Whether you’ve never stepped into a gym or are a diehard fitness enthusiast, chances are you’ve attempted a pull-up. That’s a good thing! It’s hard to argue an exercise that is more foundational to upper body strength than the pull-up. That being said, for how much I love this exercise and think it is something everyone should be doing (or at least a type of modification), I treat patients all the time in the clinic with shoulder pain related to the pull-up. Whether it be mobility issues, strength, or poor technique, there are a number of reasons why your shoulder can hurt during or after pull-ups and this article is the first of a two-part series that will teach you how to keep hitting your pull-ups pain-free!
Part 1: Mobility
First and foremost, let’s take a look at what exactly is happening at the shoulder joint while doing a pull-up. When you raise your arms over your head to get in the starting position for this exercise, your shoulder joint has to do a combination of two movements: flexion and external rotation. If you're limited in any of these two ranges of motion your body will make compensations to get your arm in position, which will eventually set you up for a higher risk of injury. Think of it this way: If your car tires are out of alignment, nothing will happen right away, but eventually there is going to be uneven tread wear and you’ll end up blowing a tire sooner than later. The same can be said for your shoulder if you're lacking requisite mobility with either shoulder flexion or external rotation. The videos below are great ways to test if you have enough shoulder range of motion, as well a favorite drill of ours to improve any range that needs work.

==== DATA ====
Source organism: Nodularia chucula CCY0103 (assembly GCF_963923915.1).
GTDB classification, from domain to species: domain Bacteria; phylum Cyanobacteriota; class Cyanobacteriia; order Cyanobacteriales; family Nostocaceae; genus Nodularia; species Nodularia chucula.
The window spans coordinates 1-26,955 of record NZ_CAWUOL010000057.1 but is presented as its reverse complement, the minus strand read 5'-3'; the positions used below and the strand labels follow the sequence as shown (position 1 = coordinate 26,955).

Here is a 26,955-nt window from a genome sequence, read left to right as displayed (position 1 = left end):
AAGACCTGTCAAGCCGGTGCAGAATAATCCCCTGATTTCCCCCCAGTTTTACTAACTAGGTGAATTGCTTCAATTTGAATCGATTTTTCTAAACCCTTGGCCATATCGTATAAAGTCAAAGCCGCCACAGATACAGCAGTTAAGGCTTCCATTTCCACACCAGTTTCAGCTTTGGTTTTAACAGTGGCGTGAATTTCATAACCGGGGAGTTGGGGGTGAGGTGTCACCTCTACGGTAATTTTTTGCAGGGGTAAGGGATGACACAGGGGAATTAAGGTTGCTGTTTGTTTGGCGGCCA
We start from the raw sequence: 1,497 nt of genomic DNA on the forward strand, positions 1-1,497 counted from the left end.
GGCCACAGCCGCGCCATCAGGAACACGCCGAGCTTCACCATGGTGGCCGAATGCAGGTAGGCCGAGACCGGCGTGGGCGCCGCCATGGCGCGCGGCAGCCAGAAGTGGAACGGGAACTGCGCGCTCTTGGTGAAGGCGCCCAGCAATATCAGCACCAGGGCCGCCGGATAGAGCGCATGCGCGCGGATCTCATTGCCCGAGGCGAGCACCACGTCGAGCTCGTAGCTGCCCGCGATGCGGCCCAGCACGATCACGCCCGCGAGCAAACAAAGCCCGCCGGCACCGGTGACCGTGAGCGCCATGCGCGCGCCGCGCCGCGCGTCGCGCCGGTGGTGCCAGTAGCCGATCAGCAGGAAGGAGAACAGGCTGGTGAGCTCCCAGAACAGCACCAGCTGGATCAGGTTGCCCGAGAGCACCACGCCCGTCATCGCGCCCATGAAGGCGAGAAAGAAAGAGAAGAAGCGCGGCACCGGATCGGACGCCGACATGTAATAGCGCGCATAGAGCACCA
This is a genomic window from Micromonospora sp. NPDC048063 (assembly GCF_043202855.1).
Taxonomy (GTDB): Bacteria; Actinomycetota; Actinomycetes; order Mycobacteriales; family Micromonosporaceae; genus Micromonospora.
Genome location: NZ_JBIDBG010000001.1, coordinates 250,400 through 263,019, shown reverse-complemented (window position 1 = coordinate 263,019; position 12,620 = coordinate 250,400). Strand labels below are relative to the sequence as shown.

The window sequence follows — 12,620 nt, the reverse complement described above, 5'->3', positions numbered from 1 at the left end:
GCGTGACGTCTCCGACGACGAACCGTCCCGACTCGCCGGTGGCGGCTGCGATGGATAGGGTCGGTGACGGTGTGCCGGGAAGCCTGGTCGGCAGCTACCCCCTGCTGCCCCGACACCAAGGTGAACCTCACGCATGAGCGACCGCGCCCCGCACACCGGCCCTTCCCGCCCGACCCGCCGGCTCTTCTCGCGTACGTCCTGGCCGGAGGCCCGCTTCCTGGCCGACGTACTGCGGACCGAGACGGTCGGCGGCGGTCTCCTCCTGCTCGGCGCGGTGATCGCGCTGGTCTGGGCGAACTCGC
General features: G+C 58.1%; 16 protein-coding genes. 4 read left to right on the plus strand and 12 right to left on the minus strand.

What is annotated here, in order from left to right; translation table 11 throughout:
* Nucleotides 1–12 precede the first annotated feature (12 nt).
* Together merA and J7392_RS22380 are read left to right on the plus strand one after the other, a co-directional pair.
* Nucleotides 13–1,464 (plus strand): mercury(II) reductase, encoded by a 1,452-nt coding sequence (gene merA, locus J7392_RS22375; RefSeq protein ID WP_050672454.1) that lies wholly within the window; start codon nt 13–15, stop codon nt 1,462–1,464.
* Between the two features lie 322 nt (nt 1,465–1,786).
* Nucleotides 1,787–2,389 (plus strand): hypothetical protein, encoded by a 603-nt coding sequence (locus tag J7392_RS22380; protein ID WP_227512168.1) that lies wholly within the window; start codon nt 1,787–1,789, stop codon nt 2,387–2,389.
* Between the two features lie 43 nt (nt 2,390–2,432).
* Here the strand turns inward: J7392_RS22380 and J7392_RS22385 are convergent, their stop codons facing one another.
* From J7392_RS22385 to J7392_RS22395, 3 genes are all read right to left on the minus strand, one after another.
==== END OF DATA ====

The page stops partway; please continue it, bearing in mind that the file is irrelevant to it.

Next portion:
(Shoulder Flexion Self-Assessment (Performed by Norcal Strength and Conditioning)
(Banded Overhead Opener)
(Thoracic Spine Opener)
2. External Rotation
(Shoulder External Rotation Self-Assessment - Performed by Michael Carroll)
(Front Rack Opener)
To recap, if you have shoulder pain while doing pull-ups, or want to prevent pain from coming, the first place to start is to make sure you have enough shoulder flexion and external rotation to perform the exercise without compensation. Be on the lookout for Part II of this blog post which will dive into the common mechanical flaws and strength imbalances that can lead to shoulder problems with the pull-up.
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Thanks for reading,
Dr. Jacob, PT, DPT, CSCS
Dr. Danny and Dr. Jackie's views on performance improvement, injury prevention and sometimes other random thoughts.